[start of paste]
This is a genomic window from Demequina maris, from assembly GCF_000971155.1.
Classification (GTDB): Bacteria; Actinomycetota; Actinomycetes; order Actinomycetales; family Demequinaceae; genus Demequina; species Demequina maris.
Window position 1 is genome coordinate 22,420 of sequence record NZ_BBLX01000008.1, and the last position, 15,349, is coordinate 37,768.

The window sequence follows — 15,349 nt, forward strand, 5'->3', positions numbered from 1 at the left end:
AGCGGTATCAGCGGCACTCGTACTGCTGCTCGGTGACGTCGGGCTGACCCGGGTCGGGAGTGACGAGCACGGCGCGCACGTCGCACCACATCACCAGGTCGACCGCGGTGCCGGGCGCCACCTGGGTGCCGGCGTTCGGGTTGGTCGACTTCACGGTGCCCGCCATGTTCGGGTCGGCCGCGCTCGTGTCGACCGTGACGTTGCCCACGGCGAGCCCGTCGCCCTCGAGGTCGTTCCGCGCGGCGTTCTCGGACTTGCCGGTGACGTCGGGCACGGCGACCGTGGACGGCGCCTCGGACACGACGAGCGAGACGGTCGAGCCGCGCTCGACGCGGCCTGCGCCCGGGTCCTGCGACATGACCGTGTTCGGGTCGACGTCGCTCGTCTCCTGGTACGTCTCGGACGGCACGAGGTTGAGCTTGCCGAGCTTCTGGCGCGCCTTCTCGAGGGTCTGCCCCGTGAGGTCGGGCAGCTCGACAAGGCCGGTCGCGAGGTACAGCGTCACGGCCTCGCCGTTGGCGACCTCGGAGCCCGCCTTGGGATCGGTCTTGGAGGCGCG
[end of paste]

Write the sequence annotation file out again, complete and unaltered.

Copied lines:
This is a genomic window from Demequina maris, from assembly GCF_000971155.1.
Classification (GTDB): Bacteria; Actinomycetota; Actinomycetes; order Actinomycetales; family Demequinaceae; genus Demequina; species Demequina maris.
Window position 1 is genome coordinate 22,420 of sequence record NZ_BBLX01000008.1, and the last position, 15,349, is coordinate 37,768.

The window sequence follows — 15,349 nt, forward strand, 5'->3', positions numbered from 1 at the left end:
AGCGGTATCAGCGGCACTCGTACTGCTGCTCGGTGACGTCGGGCTGACCCGGGTCGGGAGTGACGAGCACGGCGCGCACGTCGCACCACATCACCAGGTCGACCGCGGTGCCGGGCGCCACCTGGGTGCCGGCGTTCGGGTTGGTCGACTTCACGGTGCCCGCCATGTTCGGGTCGGCCGCGCTCGTGTCGACCGTGACGTTGCCCACGGCGAGCCCGTCGCCCTCGAGGTCGTTCCGCGCGGCGTTCTCGGACTTGCCGGTGACGTCGGGCACGGCGACCGTGGACGGCGCCTCGGACACGACGAGCGAGACGGTCGAGCCGCGCTCGACGCGGCCTGCGCCCGGGTCCTGCGACATGACCGTGTTCGGGTCGACGTCGCTCGTCTCCTGGTACGTCTCGGACGGCACGAGGTTGAGCTTGCCGAGCTTCTGGCGCGCCTTCTCGAGGGTCTGCCCCGTGAGGTCGGGCAGCTCGACAAGGCCGGTCGCGAGGTACAGCGTCACGGCCTCGCCGTTGGCGACCTCGGAGCCCGCCTTGGGATCGGTCTTGGAGGCGCG